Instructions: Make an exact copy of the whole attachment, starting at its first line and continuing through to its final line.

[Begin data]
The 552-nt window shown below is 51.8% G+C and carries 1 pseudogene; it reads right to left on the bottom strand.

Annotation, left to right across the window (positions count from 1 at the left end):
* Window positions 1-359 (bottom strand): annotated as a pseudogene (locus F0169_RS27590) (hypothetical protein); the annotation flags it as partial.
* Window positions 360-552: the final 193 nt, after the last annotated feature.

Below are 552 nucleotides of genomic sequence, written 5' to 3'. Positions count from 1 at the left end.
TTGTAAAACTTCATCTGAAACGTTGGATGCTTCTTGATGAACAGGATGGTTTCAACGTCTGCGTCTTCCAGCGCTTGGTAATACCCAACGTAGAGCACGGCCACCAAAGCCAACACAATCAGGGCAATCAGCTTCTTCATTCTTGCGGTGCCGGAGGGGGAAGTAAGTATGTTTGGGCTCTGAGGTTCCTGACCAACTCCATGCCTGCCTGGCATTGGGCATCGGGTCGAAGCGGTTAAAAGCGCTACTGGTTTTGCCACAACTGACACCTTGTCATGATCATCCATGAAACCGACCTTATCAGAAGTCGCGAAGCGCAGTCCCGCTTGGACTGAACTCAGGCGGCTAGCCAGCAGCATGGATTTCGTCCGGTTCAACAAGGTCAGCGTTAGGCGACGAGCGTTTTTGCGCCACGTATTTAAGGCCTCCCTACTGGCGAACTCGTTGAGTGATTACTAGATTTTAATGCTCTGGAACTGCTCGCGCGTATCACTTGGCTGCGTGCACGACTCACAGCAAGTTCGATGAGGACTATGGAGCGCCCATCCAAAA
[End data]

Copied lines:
The 552-nt window shown below is 51.8% G+C and carries 1 pseudogene; it reads right to left on the bottom strand.

Annotation, left to right across the window (positions count from 1 at the left end):
* Window positions 1-359 (bottom strand): annotated as a pseudogene (locus F0169_RS27590) (hypothetical protein); the annotation flags it as partial.
* Window positions 360-552: the final 193 nt, after the last annotated feature.

Below are 552 nucleotides of genomic sequence, written 5' to 3'. Positions count from 1 at the left end.
TTGTAAAACTTCATCTGAAACGTTGGATGCTTCTTGATGAACAGGATGGTTTCAACGTCTGCGTCTTCCAGCGCTTGGTAATACCCAACGTAGAGCACGGCCACCAAAGCCAACACAATCAGGGCAATCAGCTTCTTCATTCTTGCGGTGCCGGAGGGGGAAGTAAGTATGTTTGGGCTCTGAGGTTCCTGACCAACTCCATGCCTGCCTGGCATTGGGCATCGGGTCGAAGCGGTTAAAAGCGCTACTGGTTTTGCCACAACTGACACCTTGTCATGATCATCCATGAAACCGACCTTATCAGAAGTCGCGAAGCGCAGTCCCGCTTGGACTGAACTCAGGCGGCTAGCCAGCAGCATGGATTTCGTCCGGTTCAACAAGGTCAGCGTTAGGCGACGAGCGTTTTTGCGCCACGTATTTAAGGCCTCCCTACTGGCGAACTCGTTGAGTGATTACTAGATTTTAATGCTCTGGAACTGCTCGCGCGTATCACTTGGCTGCGTGCACGACTCACAGCAAGTTCGATGAGGACTATGGAGCGCCCATCCAAAA